Prosperity of future megacities
Modern megacities are mainly composed of business and residential areas. People commute long distances from where they live to where they work every morning and then return home in the evening. Long-distance work commutes will disappear if co-working spaces become commonplace near public transport stops. People will be able to go to co-working spaces in the suburbs near their homes, creating new business opportunities through interaction with people from other companies. Unlike in the past, when people worked with the same group of people in the same office, interacting with representatives of various sectors will help them to take a more creative approach to developing business solutions.
The time that was previously spent on the road will be available for self-development and relaxation. Sport and entertainment facilities, including theatres, indoor sport centres and tennis courts, will expand and the small businesses serving their communities will thrive. A more diverse range of buildings will appear in such cities and there will be an abundance of projects to reimagine old urban centres.
Steel will remain the most suitable construction material to actively adapt to a rapidly changing society. Rising labour costs and stringent environmental restrictions in construction will see steel once again replace concrete as the most popular construction. In the UK, where steel is widely used in construction, it is easy to purchase steel components. However, this industrial structure is less developed in Asian countries, where concrete buildings prevail due to low labour costs. This is one of the main reasons why it is so important to develop various types of new structural steel materials. In addition, the steel industry needs to inform consumers about the benefits of steel as a construction material.
Creation of new logistics systems
Although the mobility of people may decrease, the volume of freight traffic is projected to increase. The flourishing of e-commerce businesses like Amazon has made logistics one of the most important industries of the future. SoftBank chairman Masayoshi Son, who has made a significant profit on his investment in China’s Alibaba online shopping chain, recently invested in the Korean e-commerce company Coupang, highlighting the importance of this area. The distribution of goods will play a crucial role. The rapid delivery of large volumes of products will require new types of transport systems connecting farms to cities and businesses to communities. In this respect, it will be important to improve energy efficiency and reduce pollution in a future when mass logistics becomes standard practice.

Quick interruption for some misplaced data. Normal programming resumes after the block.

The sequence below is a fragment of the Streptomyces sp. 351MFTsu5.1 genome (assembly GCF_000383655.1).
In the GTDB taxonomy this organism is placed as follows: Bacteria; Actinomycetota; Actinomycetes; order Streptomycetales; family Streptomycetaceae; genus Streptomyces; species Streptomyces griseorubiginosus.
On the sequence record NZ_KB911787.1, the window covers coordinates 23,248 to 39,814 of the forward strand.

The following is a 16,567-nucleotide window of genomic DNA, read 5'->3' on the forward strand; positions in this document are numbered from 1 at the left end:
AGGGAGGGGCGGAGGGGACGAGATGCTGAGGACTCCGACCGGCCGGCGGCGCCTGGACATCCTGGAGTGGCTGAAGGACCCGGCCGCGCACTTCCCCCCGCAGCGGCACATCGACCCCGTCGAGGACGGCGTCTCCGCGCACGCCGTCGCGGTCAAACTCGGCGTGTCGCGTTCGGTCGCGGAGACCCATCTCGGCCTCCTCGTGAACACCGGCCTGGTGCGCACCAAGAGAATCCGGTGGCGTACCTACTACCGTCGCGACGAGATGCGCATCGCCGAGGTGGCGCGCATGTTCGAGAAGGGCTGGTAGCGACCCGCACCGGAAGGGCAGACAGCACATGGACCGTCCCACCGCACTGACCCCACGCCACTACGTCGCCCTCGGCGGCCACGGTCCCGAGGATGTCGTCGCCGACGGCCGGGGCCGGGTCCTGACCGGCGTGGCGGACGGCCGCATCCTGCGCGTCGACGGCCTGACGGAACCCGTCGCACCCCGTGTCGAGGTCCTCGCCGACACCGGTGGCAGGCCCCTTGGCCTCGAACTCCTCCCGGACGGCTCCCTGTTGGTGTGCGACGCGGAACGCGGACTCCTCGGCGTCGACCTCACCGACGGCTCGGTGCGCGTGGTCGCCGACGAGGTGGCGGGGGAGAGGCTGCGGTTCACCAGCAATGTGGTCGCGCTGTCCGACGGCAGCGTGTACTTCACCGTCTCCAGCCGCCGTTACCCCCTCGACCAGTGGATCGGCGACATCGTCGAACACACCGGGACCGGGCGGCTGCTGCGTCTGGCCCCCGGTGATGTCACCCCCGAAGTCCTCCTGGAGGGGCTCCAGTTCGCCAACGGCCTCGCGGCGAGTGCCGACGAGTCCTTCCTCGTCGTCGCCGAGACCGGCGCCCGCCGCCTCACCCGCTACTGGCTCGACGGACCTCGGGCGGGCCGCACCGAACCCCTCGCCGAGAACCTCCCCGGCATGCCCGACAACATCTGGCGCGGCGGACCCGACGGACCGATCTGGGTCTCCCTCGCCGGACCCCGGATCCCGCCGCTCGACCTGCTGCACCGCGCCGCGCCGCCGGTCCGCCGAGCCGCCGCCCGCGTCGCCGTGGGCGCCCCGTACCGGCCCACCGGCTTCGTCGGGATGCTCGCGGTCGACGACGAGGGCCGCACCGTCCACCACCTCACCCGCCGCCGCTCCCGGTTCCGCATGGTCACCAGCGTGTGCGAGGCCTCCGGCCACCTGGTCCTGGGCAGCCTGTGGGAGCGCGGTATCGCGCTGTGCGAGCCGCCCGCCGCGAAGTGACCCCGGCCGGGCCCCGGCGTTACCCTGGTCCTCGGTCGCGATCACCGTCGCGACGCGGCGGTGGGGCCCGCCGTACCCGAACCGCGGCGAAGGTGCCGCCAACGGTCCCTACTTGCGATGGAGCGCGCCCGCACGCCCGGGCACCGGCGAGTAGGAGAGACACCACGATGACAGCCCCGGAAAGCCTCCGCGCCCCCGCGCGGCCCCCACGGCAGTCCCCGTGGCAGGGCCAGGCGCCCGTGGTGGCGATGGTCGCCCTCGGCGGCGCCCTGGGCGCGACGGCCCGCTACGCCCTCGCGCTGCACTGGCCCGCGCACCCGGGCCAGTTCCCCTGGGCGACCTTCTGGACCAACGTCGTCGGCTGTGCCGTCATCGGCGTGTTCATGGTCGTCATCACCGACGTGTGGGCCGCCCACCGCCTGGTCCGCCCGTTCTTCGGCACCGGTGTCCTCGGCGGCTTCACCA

The development of materials for transport, including cars, trains, ships, planes and drones, is primarily focused on weight reduction as a means of improving energy efficiency.
While steel has long been more profitable than its alternatives, it is being challenged by lightweight materials. Improving fuel efficiency, especially for the automotive industry, has become a topical issue given increasingly stringent environmental standards. The US government aims to achieve a vehicle fuel economy of 23.9 kilometres per litre by 2025. The global automotive industry is seeking to improve fuel economy by an average of more than 50% by 2025.
The steel industry is preparing for this situation by developing a new generation of automotive steel. One example is the high-strength Fe-Mn-Al-C alloy, which is made 10% lighter than conventional manganese steel by adding 5-10% aluminium and, therefore, more competitive in engineering design. The disadvantage of light steel is usually a tensile strength of less than 1 GPa. To solve this problem, precipitation hardened martensitic steel is being developed and an analysis of more efficient use of retained austenite is being carried out.
Aluminium is one of the fastest growing materials for use in vehicles, and carbon fibre-reinforced composites and titanium are increasingly being used as materials for the aerospace industry. While steel is used for aircraft landing gear, its scope of application is dwindling. To reduce the weight of high-speed trains, the proportion of steel frames in railway rolling stock is decreasing, and high-strength aluminium extrusion alloys and aluminium plates are increasingly used in lightweight frames. Recently, extensive research has been carried out to reduce the weight of frames and interior materials using flame retardant magnesium alloy. TGV Duplex is the first high-speed train to use seat components made from AZ91 magnesium, which is 16.7% lighter than conventional aluminium alloys. Korea’s KTX high-speed train also uses magnesium alloys for seat components, allowing for a reduction in weight by as much as 35.6%.